A little over a week ago Jack expressed a desire to visit Cades Cove on Sunday. Though it was Easter, we packed up some bananas for a snack, some water, and the dog, and off we went. Cades Cove is such a scenic place. It is really worth a trip if you have not been there.

It takes us about three hours to get there. We go through Wolf Mountain, Sylva, Cherokee, and over the mountain by Clingman’s Dome, to the Sugarlands Visitor Center, then down the road that follows the old railroad grade by Elkmont to the entrance to Cades Cove. We passed up the entrance and went a few miles further to Townsend for lunch and then went back to the Park.

I became interested in Cades Cove years ago while doing genealogical research.   So many of my family documents on my father’s side gave the birthplace as Cades Cove. I found out that my great, great grandfather Nathan Rose went from the area that is now Yancey County, NC and lived in Cades Cove for a number of years. Several of his children were born there.

An Old Church in Cades Cove

An Old Church in Cades Cove

We always see a lot of wildlife at Cades Cove. Turkeys are common, as are deer. It is not unusual to see  a bear, though we did not see a bear this time. Once we saw a coyote stalking a deer. I would rather have not seen that. I hope it got away. Once we saw a bear with two cubs crossing the road. They had traffic blocked near us. One lady was out in the road near them with her camera. Brave soul!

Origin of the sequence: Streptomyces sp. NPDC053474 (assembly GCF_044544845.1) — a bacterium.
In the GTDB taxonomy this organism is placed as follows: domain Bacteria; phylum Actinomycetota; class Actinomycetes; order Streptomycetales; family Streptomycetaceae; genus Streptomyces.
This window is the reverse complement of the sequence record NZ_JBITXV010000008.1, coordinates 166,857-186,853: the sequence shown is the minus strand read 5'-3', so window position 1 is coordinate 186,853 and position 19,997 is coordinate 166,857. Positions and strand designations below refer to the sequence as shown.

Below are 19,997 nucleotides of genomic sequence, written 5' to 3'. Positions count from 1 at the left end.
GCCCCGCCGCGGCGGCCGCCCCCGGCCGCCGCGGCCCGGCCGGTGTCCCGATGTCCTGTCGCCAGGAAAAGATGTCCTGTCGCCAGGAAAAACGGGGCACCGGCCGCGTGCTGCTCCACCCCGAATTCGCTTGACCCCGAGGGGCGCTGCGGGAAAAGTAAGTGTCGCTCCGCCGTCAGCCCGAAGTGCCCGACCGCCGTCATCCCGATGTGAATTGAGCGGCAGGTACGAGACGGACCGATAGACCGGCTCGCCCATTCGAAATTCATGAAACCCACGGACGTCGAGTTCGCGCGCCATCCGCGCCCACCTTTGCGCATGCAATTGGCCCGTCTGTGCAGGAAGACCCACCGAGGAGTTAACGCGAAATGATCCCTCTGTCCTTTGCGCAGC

There are a few old structures in Cades Cove. Most of the houses were torn down when the Park Service took over the cove in the early 1900’s. Only the oldest and sturdiest structures remain. Today an old barn I used to see has vanished, having been allowed to rot down. There was at least one more old property at Cades Cove when I first went there that is no longer accessible. There was a large barn on the trail. Maybe they tore it down also.